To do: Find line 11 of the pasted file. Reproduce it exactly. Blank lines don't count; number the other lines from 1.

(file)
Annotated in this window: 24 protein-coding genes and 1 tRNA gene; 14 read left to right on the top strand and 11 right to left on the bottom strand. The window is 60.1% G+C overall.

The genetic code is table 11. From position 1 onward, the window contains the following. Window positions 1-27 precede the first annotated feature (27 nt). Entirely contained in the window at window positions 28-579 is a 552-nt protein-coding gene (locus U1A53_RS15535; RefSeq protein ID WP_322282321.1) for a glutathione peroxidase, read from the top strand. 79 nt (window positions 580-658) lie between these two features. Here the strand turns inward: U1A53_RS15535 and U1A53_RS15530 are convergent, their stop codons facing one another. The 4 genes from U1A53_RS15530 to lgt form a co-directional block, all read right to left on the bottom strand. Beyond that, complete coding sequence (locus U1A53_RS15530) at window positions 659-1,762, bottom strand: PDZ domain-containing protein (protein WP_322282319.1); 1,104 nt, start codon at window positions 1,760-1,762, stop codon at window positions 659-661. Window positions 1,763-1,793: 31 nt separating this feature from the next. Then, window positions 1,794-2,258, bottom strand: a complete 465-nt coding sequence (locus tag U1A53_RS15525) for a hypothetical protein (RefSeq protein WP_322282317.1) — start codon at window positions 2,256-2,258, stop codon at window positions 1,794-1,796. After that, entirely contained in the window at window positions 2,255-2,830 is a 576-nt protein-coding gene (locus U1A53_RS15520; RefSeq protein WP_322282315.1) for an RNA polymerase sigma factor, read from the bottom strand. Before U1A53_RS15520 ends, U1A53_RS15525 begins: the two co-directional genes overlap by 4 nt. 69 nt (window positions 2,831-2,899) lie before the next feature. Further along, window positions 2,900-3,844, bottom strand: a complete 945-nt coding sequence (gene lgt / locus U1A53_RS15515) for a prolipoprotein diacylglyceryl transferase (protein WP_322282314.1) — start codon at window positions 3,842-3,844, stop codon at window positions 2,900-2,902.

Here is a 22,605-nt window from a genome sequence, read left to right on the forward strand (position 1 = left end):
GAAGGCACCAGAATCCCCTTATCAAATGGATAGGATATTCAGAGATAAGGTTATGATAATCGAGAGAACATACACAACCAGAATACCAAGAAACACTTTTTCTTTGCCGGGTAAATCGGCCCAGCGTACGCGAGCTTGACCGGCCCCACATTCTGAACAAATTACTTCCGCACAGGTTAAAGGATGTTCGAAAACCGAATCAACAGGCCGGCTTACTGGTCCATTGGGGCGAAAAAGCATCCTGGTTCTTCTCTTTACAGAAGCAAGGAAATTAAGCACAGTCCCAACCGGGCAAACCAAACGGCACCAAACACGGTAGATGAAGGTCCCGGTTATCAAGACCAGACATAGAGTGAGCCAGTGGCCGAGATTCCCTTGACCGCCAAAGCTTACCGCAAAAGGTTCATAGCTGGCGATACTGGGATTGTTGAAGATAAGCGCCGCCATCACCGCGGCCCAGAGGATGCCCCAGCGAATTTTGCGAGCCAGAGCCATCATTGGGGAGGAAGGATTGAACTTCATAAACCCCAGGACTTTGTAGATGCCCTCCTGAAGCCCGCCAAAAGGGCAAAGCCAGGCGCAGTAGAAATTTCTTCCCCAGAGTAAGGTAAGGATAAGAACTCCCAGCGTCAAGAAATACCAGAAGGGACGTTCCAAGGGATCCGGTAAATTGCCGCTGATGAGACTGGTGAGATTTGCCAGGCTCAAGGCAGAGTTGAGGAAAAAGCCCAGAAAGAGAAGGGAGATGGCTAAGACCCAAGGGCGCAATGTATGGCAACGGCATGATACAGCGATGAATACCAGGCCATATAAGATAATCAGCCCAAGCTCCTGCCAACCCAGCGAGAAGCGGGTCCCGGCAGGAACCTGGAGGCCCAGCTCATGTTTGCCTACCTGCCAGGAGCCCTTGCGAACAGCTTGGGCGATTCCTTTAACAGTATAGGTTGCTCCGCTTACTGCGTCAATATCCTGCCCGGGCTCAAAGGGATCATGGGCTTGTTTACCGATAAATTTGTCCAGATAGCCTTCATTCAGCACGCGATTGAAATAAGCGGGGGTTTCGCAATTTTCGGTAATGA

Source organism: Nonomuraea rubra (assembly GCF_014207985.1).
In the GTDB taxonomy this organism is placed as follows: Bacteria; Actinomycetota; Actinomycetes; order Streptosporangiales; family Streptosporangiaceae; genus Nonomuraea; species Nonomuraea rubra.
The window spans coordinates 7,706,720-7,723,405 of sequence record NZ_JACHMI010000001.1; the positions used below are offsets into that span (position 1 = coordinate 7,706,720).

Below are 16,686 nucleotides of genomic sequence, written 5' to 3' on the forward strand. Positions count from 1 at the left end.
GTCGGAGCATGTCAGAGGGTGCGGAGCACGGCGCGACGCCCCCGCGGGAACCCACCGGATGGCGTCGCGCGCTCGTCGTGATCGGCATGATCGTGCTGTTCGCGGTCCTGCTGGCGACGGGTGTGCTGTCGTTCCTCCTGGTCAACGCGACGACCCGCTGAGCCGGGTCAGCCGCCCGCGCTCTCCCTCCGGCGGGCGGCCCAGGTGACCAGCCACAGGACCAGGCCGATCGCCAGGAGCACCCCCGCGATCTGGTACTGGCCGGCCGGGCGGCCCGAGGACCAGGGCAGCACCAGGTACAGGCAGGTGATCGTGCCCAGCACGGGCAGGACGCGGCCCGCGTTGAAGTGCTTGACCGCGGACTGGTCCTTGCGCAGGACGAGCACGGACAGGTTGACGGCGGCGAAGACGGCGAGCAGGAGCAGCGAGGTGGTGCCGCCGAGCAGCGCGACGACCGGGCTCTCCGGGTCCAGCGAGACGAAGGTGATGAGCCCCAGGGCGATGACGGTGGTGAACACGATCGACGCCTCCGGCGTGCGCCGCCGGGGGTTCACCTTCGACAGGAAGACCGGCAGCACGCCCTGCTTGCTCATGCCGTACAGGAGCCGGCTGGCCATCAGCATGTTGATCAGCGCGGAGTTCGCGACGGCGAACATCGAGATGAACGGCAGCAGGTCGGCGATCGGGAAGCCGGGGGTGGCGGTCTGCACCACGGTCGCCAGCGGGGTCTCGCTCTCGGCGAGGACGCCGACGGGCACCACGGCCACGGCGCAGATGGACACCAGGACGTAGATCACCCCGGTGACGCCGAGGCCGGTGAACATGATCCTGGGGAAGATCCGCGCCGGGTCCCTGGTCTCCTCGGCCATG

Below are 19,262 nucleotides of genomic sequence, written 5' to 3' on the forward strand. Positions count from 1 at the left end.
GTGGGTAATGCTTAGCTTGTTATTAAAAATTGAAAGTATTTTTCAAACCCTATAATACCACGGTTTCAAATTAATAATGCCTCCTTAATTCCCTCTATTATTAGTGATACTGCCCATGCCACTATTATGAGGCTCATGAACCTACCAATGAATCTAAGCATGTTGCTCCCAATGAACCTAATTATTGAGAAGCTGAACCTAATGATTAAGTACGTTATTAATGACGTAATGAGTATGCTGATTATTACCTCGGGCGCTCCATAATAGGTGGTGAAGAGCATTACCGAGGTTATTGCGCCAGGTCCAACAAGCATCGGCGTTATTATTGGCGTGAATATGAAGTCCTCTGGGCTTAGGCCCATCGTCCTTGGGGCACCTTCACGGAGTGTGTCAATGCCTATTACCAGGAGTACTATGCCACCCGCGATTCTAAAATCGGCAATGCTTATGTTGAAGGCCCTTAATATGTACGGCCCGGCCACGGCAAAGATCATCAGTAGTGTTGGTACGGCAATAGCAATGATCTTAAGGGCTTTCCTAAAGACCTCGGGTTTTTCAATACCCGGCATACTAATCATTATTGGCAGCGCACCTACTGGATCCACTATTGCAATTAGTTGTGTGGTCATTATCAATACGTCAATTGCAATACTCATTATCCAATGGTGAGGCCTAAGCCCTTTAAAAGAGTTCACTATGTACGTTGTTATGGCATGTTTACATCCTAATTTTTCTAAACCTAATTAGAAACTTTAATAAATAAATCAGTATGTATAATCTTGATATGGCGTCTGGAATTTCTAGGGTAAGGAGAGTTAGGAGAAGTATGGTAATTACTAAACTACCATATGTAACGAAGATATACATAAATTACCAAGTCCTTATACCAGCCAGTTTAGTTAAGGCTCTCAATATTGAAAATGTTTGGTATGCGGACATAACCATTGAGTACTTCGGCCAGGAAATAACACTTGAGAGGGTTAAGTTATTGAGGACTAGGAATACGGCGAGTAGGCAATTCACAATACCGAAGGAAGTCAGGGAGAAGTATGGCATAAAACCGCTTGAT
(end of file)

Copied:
GTGGGTAATGCTTAGCTTGTTATTAAAAATTGAAAGTATTTTTCAAACCCTATAATACCACGGTTTCAAATTAATAATGCCTCCTTAATTCCCTCTATTATTAGTGATACTGCCCATGCCACTATTATGAGGCTCATGAACCTACCAATGAATCTAAGCATGTTGCTCCCAATGAACCTAATTATTGAGAAGCTGAACCTAATGATTAAGTACGTTATTAATGACGTAATGAGTATGCTGATTATTACCTCGGGCGCTCCATAATAGGTGGTGAAGAGCATTACCGAGGTTATTGCGCCAGGTCCAACAAGCATCGGCGTTATTATTGGCGTGAATATGAAGTCCTCTGGGCTTAGGCCCATCGTCCTTGGGGCACCTTCACGGAGTGTGTCAATGCCTATTACCAGGAGTACTATGCCACCCGCGATTCTAAAATCGGCAATGCTTATGTTGAAGGCCCTTAATATGTACGGCCCGGCCACGGCAAAGATCATCAGTAGTGTTGGTACGGCAATAGCAATGATCTTAAGGGCTTTCCTAAAGACCTCGGGTTTTTCAATACCCGGCATACTAATCATTATTGGCAGCGCACCTACTGGATCCACTATTGCAATTAGTTGTGTGGTCATTATCAATACGTCAATTGCAATACTCATTATCCAATGGTGAGGCCTAAGCCCTTTAAAAGAGTTCACTATGTACGTTGTTATGGCATGTTTACATCCTAATTTTTCTAAACCTAATTAGAAACTTTAATAAATAAATCAGTATGTATAATCTTGATATGGCGTCTGGAATTTCTAGGGTAAGGAGAGTTAGGAGAAGTATGGTAATTACTAAACTACCATATGTAACGAAGATATACATAAATTACCAAGTCCTTATACCAGCCAGTTTAGTTAAGGCTCTCAATATTGAAAATGTTTGGTATGCGGACATAACCATTGAGTACTTCGGCCAGGAAATAACACTTGAGAGGGTTAAGTTATTGAGGACTAGGAATACGGCGAGTAGGCAATTCACAATACCGAAGGAAGTCAGGGAGAAGTATGGCATAAAACCGCTTGAT